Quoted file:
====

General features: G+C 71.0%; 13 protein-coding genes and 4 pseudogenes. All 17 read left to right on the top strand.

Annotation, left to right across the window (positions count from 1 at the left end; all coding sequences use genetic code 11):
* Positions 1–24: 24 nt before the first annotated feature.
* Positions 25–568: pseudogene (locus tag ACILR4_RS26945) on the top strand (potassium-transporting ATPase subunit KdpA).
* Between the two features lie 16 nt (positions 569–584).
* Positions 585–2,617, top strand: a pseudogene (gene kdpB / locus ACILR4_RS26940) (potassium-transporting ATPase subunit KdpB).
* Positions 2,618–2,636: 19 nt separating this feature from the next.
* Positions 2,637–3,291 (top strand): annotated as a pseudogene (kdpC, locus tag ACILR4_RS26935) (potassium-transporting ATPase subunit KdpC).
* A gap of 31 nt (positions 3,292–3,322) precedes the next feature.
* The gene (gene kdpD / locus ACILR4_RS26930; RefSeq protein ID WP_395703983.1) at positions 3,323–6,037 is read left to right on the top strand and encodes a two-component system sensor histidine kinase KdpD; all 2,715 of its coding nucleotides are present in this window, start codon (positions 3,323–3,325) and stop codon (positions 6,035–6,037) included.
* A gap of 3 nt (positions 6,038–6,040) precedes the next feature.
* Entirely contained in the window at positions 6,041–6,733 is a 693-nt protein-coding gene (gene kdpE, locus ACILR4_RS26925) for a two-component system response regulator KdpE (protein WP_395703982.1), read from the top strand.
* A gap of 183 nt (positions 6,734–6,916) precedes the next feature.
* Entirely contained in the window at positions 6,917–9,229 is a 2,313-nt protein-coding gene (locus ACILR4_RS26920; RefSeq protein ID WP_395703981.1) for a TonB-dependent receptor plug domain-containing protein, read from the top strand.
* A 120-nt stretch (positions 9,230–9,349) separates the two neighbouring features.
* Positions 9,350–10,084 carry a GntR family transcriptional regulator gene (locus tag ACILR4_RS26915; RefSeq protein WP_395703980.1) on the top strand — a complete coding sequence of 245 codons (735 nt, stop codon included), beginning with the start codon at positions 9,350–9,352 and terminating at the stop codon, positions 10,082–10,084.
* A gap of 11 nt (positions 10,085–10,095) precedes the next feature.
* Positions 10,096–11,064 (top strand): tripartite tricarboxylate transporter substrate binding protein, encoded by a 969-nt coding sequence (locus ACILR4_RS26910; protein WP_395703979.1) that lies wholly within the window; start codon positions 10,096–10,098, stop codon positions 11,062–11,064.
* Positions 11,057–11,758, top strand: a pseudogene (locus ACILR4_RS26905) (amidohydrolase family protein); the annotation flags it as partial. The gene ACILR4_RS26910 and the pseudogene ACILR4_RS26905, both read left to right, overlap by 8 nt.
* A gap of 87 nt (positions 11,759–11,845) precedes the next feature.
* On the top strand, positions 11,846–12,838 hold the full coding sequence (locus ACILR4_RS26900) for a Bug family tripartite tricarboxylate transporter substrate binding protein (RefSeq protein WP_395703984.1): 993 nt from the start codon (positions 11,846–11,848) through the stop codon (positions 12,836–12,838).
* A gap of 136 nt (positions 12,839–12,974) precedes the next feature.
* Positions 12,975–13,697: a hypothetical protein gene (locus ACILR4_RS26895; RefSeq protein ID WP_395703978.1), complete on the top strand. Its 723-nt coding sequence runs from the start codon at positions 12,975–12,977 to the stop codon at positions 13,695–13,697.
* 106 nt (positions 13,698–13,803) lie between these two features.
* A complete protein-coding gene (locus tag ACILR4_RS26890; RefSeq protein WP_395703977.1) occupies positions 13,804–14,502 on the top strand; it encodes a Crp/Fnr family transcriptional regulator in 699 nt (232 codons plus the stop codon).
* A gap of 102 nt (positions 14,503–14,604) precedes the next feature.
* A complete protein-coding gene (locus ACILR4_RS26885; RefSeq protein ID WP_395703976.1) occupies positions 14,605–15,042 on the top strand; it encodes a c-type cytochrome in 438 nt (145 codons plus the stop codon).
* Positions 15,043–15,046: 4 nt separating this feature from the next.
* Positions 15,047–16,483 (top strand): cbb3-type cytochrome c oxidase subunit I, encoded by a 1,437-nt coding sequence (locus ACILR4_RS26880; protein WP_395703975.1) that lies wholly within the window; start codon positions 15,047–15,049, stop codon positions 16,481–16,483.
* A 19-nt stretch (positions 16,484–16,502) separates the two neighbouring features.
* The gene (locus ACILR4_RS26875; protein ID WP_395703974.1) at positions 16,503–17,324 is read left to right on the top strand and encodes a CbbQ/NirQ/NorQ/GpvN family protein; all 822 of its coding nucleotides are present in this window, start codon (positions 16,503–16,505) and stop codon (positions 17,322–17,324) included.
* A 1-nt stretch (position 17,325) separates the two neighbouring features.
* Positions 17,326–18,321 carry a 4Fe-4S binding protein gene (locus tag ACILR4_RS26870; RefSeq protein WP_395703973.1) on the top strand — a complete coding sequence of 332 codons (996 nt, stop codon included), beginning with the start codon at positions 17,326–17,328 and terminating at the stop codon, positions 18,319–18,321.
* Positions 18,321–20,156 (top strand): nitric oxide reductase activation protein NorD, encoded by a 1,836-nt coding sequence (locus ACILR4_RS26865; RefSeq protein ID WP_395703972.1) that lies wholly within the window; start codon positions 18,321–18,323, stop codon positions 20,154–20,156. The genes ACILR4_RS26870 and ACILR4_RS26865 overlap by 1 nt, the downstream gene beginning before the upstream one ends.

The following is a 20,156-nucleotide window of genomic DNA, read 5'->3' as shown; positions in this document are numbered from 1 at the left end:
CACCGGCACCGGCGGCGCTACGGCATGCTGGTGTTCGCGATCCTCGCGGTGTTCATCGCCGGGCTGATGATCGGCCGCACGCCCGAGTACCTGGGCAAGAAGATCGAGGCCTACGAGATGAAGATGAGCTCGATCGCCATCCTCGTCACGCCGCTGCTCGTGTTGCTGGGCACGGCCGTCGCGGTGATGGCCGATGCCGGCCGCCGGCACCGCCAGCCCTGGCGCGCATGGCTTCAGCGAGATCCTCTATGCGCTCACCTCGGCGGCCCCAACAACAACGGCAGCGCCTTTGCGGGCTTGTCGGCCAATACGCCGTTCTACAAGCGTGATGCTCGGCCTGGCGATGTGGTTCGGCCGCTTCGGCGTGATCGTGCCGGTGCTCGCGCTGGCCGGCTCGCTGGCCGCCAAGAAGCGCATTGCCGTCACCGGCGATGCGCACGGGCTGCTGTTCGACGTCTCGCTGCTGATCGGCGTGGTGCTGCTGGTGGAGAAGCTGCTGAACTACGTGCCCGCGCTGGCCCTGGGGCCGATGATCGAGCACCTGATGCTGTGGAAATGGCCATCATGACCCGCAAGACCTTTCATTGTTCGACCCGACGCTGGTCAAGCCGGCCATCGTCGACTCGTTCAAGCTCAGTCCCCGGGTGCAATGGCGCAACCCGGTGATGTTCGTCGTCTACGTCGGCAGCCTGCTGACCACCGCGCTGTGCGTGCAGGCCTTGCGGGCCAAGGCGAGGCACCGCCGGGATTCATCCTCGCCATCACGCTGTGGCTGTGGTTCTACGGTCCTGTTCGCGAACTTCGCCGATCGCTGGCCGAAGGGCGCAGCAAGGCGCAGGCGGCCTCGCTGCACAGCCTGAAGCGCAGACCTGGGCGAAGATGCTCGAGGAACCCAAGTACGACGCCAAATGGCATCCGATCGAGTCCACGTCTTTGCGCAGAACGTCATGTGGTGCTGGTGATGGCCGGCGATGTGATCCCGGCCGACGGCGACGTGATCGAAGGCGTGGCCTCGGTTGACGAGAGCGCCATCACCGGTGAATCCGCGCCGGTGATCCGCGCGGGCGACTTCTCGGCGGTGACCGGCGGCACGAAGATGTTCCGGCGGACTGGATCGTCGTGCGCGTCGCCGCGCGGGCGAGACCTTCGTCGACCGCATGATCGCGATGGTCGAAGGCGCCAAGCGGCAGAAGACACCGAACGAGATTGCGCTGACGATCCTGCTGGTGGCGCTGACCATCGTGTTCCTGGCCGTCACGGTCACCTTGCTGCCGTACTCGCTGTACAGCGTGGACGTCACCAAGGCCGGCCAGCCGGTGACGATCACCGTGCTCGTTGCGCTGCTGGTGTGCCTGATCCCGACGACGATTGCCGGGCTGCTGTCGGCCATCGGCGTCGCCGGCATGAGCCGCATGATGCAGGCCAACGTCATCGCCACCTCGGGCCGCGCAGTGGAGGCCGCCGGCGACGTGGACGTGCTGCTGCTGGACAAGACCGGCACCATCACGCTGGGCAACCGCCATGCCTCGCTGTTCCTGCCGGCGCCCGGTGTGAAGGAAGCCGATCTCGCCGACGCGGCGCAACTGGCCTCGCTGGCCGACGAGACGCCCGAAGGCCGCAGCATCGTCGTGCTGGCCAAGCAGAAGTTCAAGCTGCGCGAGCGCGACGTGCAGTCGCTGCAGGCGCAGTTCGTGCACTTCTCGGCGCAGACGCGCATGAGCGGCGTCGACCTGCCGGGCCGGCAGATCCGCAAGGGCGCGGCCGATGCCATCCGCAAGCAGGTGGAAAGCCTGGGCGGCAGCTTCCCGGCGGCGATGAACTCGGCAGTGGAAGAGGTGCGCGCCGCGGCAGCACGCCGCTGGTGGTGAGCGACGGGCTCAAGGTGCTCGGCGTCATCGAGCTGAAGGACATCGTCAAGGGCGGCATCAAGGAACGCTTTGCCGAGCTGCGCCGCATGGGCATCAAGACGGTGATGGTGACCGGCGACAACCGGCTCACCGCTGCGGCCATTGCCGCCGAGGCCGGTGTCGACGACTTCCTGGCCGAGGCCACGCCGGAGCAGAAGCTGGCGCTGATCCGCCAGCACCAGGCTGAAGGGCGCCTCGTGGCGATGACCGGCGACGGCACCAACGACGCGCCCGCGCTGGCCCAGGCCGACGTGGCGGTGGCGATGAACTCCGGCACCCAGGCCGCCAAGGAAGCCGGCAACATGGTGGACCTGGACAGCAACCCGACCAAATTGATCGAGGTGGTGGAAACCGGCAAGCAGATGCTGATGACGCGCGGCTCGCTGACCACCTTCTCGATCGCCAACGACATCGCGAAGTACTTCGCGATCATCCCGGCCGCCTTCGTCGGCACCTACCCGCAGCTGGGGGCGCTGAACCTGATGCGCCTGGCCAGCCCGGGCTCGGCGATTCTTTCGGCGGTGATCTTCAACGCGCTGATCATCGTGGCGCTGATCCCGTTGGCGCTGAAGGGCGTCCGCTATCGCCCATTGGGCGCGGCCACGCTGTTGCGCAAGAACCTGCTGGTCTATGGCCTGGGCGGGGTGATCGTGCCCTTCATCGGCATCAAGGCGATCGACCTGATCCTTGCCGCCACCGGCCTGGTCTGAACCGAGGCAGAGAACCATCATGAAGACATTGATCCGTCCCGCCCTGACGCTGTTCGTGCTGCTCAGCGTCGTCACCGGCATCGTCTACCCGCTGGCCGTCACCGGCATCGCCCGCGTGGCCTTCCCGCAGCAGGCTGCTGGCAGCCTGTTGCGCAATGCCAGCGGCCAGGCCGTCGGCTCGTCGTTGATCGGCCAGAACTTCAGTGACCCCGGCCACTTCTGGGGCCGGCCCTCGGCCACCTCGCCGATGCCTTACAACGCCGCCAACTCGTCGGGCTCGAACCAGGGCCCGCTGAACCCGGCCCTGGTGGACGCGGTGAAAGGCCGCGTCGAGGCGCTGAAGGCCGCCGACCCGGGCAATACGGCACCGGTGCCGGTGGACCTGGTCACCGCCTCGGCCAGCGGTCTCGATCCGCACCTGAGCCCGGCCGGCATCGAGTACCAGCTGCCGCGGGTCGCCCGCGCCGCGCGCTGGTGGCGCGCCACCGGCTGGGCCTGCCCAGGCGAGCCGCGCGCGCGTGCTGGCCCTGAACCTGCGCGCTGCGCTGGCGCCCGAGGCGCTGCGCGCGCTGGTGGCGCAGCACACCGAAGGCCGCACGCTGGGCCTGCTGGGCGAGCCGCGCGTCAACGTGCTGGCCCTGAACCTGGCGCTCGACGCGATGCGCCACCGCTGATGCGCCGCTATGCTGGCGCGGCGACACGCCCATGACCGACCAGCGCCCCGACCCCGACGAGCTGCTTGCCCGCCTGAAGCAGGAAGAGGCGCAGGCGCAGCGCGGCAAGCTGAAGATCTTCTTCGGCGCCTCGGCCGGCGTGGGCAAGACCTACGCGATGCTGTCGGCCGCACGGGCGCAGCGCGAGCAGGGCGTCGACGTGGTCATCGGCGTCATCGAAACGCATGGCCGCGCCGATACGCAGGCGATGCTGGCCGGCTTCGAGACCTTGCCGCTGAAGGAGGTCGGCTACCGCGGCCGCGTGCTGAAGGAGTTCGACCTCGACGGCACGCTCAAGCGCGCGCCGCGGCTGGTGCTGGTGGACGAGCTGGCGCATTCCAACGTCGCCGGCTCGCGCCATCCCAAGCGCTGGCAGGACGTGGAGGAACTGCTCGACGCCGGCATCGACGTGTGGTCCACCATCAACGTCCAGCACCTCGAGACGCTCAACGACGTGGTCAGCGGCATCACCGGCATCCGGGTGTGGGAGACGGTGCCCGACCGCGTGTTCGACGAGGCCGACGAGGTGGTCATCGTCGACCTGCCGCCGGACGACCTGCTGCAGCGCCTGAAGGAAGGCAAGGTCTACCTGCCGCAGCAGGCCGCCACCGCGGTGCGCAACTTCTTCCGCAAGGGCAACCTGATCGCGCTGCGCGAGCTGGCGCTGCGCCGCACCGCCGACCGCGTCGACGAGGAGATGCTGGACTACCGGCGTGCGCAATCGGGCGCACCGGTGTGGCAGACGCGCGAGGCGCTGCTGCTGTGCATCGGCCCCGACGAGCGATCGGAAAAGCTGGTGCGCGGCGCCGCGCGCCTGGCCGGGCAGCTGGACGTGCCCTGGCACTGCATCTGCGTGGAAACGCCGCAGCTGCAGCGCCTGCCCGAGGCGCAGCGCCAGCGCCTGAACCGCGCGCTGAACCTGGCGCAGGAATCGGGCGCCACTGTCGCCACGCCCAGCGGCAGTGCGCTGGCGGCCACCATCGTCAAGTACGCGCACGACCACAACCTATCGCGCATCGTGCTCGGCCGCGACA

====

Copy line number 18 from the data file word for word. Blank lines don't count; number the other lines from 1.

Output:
* Positions 10,096–11,064 (top strand): tripartite tricarboxylate transporter substrate binding protein, encoded by a 969-nt coding sequence (locus ACILR4_RS26910; protein WP_395703979.1) that lies wholly within the window; start codon positions 10,096–10,098, stop codon positions 11,062–11,064.